Felix Bloch

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Felix Bloch was an American physicist who was born in Switzerland and made important changes to the field in the 20th century. He and E.M. Purcell shared the 1952 Nobel Prize in Physics for their groundbreaking work on developing the nuclear magnetic resonance method for measuring the magnetic field of atomic nuclei. After he finished high school, he studied with some of the most famous scientists of his time. He became a well-known physicist who saw the birth of modern quantum theory and studied how it could be used to explain how metals conduct electricity and how magnets work. During his time in school and doing research, he made a lot of important contributions to solid-state physics. Several theorems and laws are named after him. People remember him for creating nuclear magnetic resonance techniques, which made it possible to measure the magnetism of atomic nuclei with great accuracy. It went on to become an important way to study large molecules in physics and chemistry. He liked music, nature, literature, mountain climbing, and skiing in addition to Physics. He was very funny and had a great sense of irony. He had an analytical mind and liked to get to the bottom of a problem and figure out how to solve it.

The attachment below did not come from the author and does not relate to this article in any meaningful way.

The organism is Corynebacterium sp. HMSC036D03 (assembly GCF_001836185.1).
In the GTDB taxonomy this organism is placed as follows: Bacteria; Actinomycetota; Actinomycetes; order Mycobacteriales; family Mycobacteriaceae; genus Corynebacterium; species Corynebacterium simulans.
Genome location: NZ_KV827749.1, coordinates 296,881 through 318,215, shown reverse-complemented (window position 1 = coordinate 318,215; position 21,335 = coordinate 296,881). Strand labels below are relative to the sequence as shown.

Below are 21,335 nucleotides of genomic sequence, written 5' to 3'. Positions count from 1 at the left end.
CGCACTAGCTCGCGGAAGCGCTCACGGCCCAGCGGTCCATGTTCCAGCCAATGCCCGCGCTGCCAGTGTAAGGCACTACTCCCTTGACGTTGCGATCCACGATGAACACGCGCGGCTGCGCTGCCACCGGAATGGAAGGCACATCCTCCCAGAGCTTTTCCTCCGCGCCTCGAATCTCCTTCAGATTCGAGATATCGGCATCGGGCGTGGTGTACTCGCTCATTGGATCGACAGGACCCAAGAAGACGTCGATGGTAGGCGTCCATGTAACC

Early years and childhood

Felix Bloch was born in Zurich, Switzerland, on October 23, 1905. His father, Gustav Bloch, was a wholesale grain dealer, and his mother, Agnes Bloch, was a teacher. His older sister died when she was twelve years old.